As he now expected, Herman stayed visible right up until he got on the elevator the next morning. No one noticed the apparent empty, walking clothes. He decided he would figure out his invisibility's rules or limits. Before long, he'd confirmed that only two people at work could see him; or, to put the same finding another way, only in the presence of two people did Herman regain visibility. Around Antoine--with whom Herman frequently played Magic: The Gathering, swapped MST3K tapes, and went to the movies--Herman shone out like a lighthouse with nary a flicker. Christie from Reception, who always took a moment to chat with him when she wasn't too busy on the phones, cast Herman into a kind of quarter-light--nearly see-through, as if observed through a window at dusk. Otherwise, he remained completely unseen, unseeable, from 8 to 5 Monday through Friday.
This, he decided after brief consideration, was not a bad thing. Why not be invisible? When had anything good ever come from being noticed? He didn't trust his invisibility enough to do anything crazy with it--stealing, Peeping Tom-ism, playing poltergeistish pranks. He didn't even care about any of that. He had other, smaller ideas. He began taking two-hour lunches in the canteen, losing himself in fat paperback fantasy epics. Who ever chose 8 a.m. as a reasonable hour to begin work? Lacking a good answer, he stopped setting his alarm and strolled in daily between 9:30 and 10:30, depending. For that matter, why stay till five--or more accurately, five after five, lest the boss see you leaving on the stroke and--accurately--interpret that as eagerness to get the hell out? Four o'clock would work just fine. He stared out of windows, visiting other floors specifically for the purpose. He doodled at his desk. He perused every item in vast game and used-book catalogs. He wrote joke names for his in-house badge, though he didn't dare use them: avoid notice.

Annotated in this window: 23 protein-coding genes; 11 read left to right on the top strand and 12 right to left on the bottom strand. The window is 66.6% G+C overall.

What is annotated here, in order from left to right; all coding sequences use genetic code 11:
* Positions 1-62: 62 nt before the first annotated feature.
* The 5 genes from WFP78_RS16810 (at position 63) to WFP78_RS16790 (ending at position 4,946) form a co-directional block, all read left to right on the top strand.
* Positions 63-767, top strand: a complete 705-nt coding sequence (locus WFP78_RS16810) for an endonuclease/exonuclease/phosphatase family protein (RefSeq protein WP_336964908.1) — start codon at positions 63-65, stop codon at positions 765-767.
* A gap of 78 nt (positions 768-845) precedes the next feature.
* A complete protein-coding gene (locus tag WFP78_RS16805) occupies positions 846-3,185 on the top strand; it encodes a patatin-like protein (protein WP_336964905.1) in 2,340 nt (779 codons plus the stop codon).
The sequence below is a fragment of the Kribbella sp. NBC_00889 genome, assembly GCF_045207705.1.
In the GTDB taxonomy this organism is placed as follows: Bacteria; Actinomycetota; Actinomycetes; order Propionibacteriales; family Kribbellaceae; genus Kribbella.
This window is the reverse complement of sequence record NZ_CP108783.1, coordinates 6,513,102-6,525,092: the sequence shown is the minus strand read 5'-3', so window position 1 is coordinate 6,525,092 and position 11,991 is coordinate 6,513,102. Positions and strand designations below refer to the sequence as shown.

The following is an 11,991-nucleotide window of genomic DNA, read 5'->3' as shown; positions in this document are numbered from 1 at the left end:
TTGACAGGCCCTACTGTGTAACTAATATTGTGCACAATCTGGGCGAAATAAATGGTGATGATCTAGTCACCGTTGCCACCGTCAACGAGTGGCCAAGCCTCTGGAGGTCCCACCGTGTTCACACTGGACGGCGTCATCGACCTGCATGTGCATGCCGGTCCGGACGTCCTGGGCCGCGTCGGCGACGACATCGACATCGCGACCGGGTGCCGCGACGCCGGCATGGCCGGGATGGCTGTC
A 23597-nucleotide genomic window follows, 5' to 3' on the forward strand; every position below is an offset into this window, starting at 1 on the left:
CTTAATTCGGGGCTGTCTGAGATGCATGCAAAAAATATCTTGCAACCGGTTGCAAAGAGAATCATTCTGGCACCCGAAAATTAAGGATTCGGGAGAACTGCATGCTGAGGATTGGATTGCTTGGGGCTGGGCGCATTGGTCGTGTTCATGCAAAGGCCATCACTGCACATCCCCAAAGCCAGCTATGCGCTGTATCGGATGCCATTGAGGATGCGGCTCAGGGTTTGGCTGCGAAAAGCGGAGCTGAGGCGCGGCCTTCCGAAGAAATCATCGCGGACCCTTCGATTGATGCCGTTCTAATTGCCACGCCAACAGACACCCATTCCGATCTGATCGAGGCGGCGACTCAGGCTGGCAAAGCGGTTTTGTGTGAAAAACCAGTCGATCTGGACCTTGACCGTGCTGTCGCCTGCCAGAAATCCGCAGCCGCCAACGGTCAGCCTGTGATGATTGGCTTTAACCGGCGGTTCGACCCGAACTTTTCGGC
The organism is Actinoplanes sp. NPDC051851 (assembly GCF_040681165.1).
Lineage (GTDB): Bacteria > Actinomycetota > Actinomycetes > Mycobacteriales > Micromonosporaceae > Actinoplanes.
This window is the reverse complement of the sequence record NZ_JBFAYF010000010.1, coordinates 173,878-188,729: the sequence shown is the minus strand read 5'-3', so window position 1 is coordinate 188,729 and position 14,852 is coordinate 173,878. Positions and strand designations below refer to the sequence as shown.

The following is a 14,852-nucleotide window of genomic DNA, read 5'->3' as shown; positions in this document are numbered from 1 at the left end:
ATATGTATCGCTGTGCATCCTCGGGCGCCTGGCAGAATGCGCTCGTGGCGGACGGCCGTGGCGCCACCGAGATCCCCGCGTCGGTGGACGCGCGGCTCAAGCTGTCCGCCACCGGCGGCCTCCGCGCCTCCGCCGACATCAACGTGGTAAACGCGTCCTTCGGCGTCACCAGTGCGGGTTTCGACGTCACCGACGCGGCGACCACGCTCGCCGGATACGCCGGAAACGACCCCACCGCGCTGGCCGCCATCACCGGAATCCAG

Herman stayed invisible this way for nearly three years. The time passed painlessly. One Thursday morning, shortly after breezing in at ten, Herman noticed Gary Schmidt, his regional assistant manager, standing at one end of the cubicle room thumping the door frame and speaking loudly. The Yonn Corporation was "right-sizing," he announced, sneering at the euphemism, and he was sorry to have to be the one to tell everyone, but the whole subdivision was being phased out as of noon today. Everyone had until that time to pack up all personal belongings and exit the building in an orderly fashion. He read briefly from a 3X5 card: "The Yonn Corporation values your contributions to our company over the time of your employment here, and wishes you success in all your future endeavors. Your wellness is our concern. If you wish to visit with a psychological wellness specialist, please see the Human Resources department right away to set up a salary-scaled appointment."
The room buzzed with reaction. Heads swiveled. Everyone looked at each other, variously wryly amused, wide-eyed with shock and worry, stunned, dejected.
Herman saw that he had now abruptly become visible again. He shone out to himself, to all others, suddenly as visible as a stapler, a printer, a penny loafer. He looked at people and they looked at him. He clenched his teeth and squeezed his eyes shut. "You can't see me," he whispered under his breath. "You can't see me. You can't see me. You can't see me."